OK, Obama, Repeal the Entire Payroll Tax..But Save Social Security

After Labor Day, Obama plans to unveil his highly unanticipated jobs plan.  Much like his first jobs plan, this one will include massive stimulus handouts to special interests, prodigal infrastructure spending (as much as $556 billion), unprecedented extensions of unemployment benefits, and more welfare transfer payments.  Concurrently, he will inveigh against “rich” job creators and offer a healthy dose of vapid rhetoric regarding regulatory reform.  However, there will be something new – something more appealing to the skeptical electorate; extending the one-year cut in payroll taxes.


Obama intuitively knows that his failed Keynesian policies have been checkmated, and will no longer resonate with the public.  Accordingly, he plans to one-up Republicans in their own playbook, by offering a tax cut.  He will request that Congress renew the payroll tax cut for another year, keeping the employee’s share of the tax at 4.2%.

While conservatives support any and every tax cut they can achieve, Obama knows that they are tepid regarding the payroll tax holiday.  Unlike most other broad-based, universal taxes, the payroll tax is used to fund a specific expenditure, and perhaps, the most important one – Social Security.  As Congressman Jeb Hensarling observes, “not all tax relief is created equal.” If we fail to collect such a whopping sum of the tax that purveys the trust fund, won’t we bankrupt Social Security even further?  At a time when Social Security Disability Insurance is already running dry, Obama plans to bankrupt the old age trust fund by another $120 billion.

Oh, whoops, I forgot; there is no trust fund.  It has been run like a Ponzi scheme all along.

Rick Perry once again raised the prominence of this inconvenient truth, when he spoke the truth about what the Democrats have done to Social Security over the years:  “It [Social Security] is a Ponzi scheme for these young people. The idea that they’re working and paying into Social Security today, that the current program is going to be there for them, is a lie.  It is a monstrous lie on this generation, and we can’t do that to them.”


While the dummies at the Politico are aghast at such venerable declarations, they would be wise to interpret Obama’s callous disregard for Social Security as vindication of Governor Perry’s accusation.  If Social Security is completely funded by payroll taxes, and doesn’t add one dime to the debt, then how can Obama so blithely void those taxes?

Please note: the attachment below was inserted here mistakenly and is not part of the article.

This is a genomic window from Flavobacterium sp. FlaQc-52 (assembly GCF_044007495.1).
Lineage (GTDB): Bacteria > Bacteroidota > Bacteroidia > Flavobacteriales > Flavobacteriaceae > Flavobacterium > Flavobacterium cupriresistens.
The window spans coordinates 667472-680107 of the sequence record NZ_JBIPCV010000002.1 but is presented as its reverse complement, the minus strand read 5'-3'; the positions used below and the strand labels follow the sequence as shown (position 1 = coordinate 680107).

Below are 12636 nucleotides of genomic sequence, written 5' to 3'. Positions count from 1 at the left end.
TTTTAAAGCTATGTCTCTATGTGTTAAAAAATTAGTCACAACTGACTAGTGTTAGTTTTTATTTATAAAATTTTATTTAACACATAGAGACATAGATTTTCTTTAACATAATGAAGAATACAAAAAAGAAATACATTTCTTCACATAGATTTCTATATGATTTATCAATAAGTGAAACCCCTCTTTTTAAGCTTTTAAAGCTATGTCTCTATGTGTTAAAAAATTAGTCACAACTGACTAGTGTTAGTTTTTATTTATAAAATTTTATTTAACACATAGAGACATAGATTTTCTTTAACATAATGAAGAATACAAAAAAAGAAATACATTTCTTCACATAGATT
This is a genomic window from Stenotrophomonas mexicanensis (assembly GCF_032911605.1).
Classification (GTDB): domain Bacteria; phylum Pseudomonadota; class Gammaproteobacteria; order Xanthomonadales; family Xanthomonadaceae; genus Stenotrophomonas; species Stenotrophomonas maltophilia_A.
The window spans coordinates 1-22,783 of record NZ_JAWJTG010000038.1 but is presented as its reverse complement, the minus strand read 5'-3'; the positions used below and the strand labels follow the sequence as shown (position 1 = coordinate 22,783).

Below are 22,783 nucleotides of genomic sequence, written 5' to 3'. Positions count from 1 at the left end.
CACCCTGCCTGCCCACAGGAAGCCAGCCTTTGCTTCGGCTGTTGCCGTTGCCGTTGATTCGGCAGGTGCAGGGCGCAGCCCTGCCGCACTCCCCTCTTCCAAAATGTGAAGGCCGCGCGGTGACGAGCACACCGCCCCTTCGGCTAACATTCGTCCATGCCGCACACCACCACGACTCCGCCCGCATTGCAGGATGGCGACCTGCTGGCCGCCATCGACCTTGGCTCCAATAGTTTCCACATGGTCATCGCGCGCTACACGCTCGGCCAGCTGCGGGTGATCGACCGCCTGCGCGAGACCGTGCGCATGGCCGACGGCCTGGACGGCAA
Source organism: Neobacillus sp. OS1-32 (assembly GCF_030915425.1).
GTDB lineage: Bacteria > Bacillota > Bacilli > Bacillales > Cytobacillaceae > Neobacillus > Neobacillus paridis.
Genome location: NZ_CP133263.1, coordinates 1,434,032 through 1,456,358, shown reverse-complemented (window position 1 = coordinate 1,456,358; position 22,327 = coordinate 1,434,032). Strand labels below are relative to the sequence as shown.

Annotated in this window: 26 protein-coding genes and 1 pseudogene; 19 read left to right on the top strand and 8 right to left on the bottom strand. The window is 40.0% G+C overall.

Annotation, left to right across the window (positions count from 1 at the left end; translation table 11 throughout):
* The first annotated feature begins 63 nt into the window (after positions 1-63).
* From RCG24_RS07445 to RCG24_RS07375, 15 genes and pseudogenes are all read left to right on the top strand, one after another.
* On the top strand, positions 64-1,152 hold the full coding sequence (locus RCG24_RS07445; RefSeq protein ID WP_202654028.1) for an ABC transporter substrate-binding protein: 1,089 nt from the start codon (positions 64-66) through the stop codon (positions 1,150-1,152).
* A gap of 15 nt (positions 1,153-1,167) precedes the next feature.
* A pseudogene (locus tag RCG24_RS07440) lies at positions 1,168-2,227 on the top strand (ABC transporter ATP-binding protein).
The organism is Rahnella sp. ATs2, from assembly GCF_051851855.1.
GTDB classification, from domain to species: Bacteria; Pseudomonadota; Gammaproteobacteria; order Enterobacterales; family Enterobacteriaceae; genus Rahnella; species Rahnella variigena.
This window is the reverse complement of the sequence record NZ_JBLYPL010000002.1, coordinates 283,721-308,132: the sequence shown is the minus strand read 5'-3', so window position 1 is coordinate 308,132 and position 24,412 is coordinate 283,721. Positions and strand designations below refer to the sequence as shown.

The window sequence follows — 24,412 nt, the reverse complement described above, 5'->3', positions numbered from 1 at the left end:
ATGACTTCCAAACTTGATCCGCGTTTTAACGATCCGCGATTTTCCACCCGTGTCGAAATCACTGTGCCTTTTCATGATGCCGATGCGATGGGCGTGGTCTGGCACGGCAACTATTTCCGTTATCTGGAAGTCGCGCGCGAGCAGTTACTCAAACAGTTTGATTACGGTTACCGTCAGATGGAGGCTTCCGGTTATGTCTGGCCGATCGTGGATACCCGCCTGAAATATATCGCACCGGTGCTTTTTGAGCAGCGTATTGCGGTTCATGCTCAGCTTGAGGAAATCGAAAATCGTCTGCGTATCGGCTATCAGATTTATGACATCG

The answer is simple: there is no trust fund.  There are only IOUs.

Aside for bankrupting Social Security – to the extent that it’s not already insolvent – a temporary payroll tax cut is a lousy economic stimulus.  While conservatives cheer any opportunity to separate the federal government from extra revenue, this temporary gimmick is akin to the $600 rebate checks and the stimulus credits.  It is not pro-growth, especially because it fails to cut the employer’s share, which would incentivize job creators to hire workers.

Yet, Obama’s “let’s make a war with aliens” economists have declared the 2% employee payroll deduction to be the best jobs and economic stimulus on the table.  Earlier this year, Obama warned that failure to extend the payroll tax holiday “could mean 1 million fewer jobs and half a percent less growth.”  I guess the fiscal year 2011 economy didn’t receive that memo – the same memo that said that more unemployment welfare and food stamps would have a multiplying effect on job creation.   Then again, promoting recently failed policies, as if they have never been tried, has become a hallmark of this president.


Now that Obama has been exposed for his mendacity regarding Social Security, Republicans should call his bluff on extending the 2% payroll tax holiday.  They should acquiesce to the tax deal, only if Obama agrees to solve the underlying problem and reform Social Security.

Obama wants a temporary 2% deduction in payroll taxes.  How about a permanent 12.4% elimination of the payroll tax – as it is currently constituted?  Instead, every younger worker should be allowed to divert those payroll taxes into private retirement accounts.  These accounts would be tax free, and any cash contributions would be tax-deductible.   Also, all post-retirement distributions from the account would be tax free.  And, most importantly, everyone would maintain property rights over their own account.  To that end, upon the death of the account beneficiary, irrespective of his/her age, the inheritors of the estate will be able to assume full ownership of the account.

That would epitomize real tax relief for every single worker.  And yes, it would save personal retirement for those who are destined to be robbed by the Ponzi scheme, and it would trim projected deficits by trillions.  You can think of it as a pay-as-you-go system.  For every additional amount of payroll taxes that Obama desires to cut, there should be a commensurate amount that is remanded back to younger workers for their own retirement.  Otherwise, we will wind up with a temporary no-growth rebate for one or two years, and no retirement savings for an entire generation.


Or, would you rather have Bernie Madoff offer you a tax cut?


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